Presentation is loading. Please wait.

Presentation is loading. Please wait.

Cryptic diversity in museum collections

Similar presentations


Presentation on theme: "Cryptic diversity in museum collections"— Presentation transcript:

1 Cryptic diversity in museum collections
May 7, 2013 Sang Il Kim

2 Key Concepts Cryptic species Comparative morphology
Morphological species concept Principal components analysis (PCA) Phylogenetic reconstruction Sequenced-based species delimitation Phylogenetic species concept Generalized mixed Yule-coalescent (GMYC) model

3 Cryptic Species Bickford et al. 2006 Cryptic species are defined as one or more species that are morphologically similar, but genetically different. The advent of inexpensive DNA sequencing has facilitated the discovery of cryptic species in recent years. Unveiling cryptic diversity has importance in evolutionary biology and conservation effort. Integrative taxonomy as a means of discovering undetected diversity.

4 Cryptic Species: Examples

5 Cryptic Species: Examples

6 Cryptic Species Cryptic species are defined as one or more species that are morphologically similar, but genetically different. The advent of inexpensive DNA sequencing has facilitated the discovery of cryptic species in recent years. Unveiling cryptic diversity is importance for evolutionary biology and conservation effort. Integrative taxonomy as a means of discovering undetected diversity.

7 Museum Collections A traditional entomological collection includes:
① Collection data (locality, date, collector’s name) e.g., Locality: Padong, Brithsh Bootan Date: 1913 Collector’s name: L. Durel ② Determination label e.g., Species name: Dorcus ursulus Determined by: M. E. Bacchus Determination year: 1975 ③ Voucher information e.g., Holotype ④ Unique identifier e.g., Brit. Mus

8 Comparative Morphology
Defining species taxa within the Lucanidae requires the use of robust characters (e.g., genital structure) that have demonstrated importance in species-level recognition, rather than relying on small differences in few characters (such as the form of the male mandibles) that may result from geographic variation or allometry. Morphological species concept stipulates that species are delimited by gaps in morphology (Darwin 1859). Dorcus velutinus species group is a group of stag beetles (Lucanidae: Coleoptera) showing subtle morphological disparity, despite the large interspecific genetic distances.

9 Comparative Morphology
Internal tooth sharply angulated Internal tooth sharply angulated Internal tooth roundly broadened Thailand, Burma, Vietnam, China Cambodia India Paramere angulated at apex Paramere sharp at apex Lateral margins of basal piece diverging toward base Lateral margins of basal piece almost parallel Thailand, Burma, Vietnam, China Cambodia India

10 Quantitative Morphological Characters
① BL – body length ② BW – body width ③ EL – elytron length ④ AWP – anterior width of pronotum ⑤ PWP – posterior width of ⑥ MLP – median length of ⑦ MLM – median length of mentum ⑧ PWM – posterior width of ⑨ PSML – median length of prosternum ⑩ PPW – prosternal process width ** The images were produced with the Auto-Montage system to obtain a full depth of field.

11 Quantitative Morphological Characters
Use ImageJ v1.46r to collect quantitative morphological data. Perform a principal components analysis (PCA) using SPSS v21 to assess morphological heterogeneity among geographically diverse populations. PCA is a mathematical procedure to convert a set of observations of possibly correlated variables into a set of linearly uncorrelated variables called principal components (i.e., dimension reduction of the observed variables).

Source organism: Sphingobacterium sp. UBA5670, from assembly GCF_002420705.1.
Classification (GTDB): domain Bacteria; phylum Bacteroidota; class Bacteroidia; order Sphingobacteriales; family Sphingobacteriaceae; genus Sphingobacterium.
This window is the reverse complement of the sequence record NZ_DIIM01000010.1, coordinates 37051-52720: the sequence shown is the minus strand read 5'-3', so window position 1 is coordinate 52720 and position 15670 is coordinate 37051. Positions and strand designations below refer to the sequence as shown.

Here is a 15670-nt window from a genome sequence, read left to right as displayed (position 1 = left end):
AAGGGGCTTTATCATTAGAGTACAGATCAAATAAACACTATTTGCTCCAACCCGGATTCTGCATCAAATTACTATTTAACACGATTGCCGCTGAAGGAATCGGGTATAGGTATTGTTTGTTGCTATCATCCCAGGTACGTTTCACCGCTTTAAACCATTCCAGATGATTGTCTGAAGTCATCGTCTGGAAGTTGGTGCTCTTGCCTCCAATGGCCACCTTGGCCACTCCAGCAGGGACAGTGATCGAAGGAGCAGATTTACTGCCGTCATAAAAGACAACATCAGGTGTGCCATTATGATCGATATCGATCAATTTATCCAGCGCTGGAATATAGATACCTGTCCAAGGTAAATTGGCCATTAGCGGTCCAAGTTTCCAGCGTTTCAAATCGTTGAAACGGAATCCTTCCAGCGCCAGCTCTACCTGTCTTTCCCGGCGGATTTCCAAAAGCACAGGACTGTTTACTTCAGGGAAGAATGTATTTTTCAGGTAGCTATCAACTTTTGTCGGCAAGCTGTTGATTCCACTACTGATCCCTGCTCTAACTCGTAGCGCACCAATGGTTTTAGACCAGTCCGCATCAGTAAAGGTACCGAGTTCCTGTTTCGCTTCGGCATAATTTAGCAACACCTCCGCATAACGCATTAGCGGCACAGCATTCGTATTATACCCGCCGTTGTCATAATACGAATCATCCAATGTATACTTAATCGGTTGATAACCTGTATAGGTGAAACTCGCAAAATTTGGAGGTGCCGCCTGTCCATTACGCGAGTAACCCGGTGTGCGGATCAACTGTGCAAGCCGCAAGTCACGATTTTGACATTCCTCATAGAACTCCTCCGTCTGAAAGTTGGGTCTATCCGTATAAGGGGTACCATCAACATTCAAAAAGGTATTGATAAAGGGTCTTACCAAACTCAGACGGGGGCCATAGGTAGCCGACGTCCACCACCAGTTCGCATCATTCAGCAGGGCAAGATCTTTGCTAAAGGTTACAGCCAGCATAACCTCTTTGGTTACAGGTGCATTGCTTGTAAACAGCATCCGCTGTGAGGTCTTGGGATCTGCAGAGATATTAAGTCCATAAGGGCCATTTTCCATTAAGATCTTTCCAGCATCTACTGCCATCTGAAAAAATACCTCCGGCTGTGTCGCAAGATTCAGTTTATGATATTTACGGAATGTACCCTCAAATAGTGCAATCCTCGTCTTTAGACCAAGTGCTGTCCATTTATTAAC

12 Quantitative Morphological Characters
Result of the principal component analysis based on eight quantitative characters. By examining the clustering patterns of these data points, we may be able to discriminate species boundaries amongst geographically diverse populations. However, no apparent grouping observed in this result. The two step cluster analysis produced the following two clusters: 1, 2, 3, 6, 10, 11, 12, 14 4, 5, 7, 8, 9, 13 ** Our data of quantitative characters failed to discriminate cryptic species among the D. velutinus populations.

13 Phylogenetic Reconstruction
Sequence one or more phylogenetically informative markers (e.g., 16S, COI of the mtDNA, and wingless, EF1a, 28S of nuclear DNA). The provided alignment includes the 16S rRNA sequences of 47 individuals. Use BEAST v1.7.5 to reconstruct an ultrametric Bayesian tree.

14 Sequence-Based Species Delimitation
Phylogenetic species concept: The smallest set of organisms that share an ancestor (monophyletic group). Exclusivity criteria: Monophyletic grouping and large genetic distances. A problem with the phylogenetic species concept: Where to draw the species boundary? Species boundary can be estimated using the Generalized Mixed Yule-coalescent (GMYC) model (Pons et al. 2006).

15 Species Delimitation Using GMYC Model
The GMYC model estimates the species boundary from DNA sequence data by identifying independently evolving lineages as a transition from coalescent to speciation branching patterns on a phylogenetic tree. Using the Splits package in R to optimize the GMYC model onto our tree (vignette provided). Lineage-through-time plot shows the sharp increase in branching rate which corresponds to the transition from inter-species (speciation and extinction) to intra-species (coalescence) branching events.

16 Results and Conclusions
Thailand-Burma-Vietnam-China population Dorcus sp. nov. 1 FROM COMPARATIVE MORPHOLOGY: India population True Dorcus velutinus Cambodia population Dorcus sp. nov. 2

17 Acknowledgement I would like to thank Prof. Scott Edwards and Dr. Mark Liu for their support throughout the semester. Thank you!


Download ppt "Cryptic diversity in museum collections"

Similar presentations


Ads by Google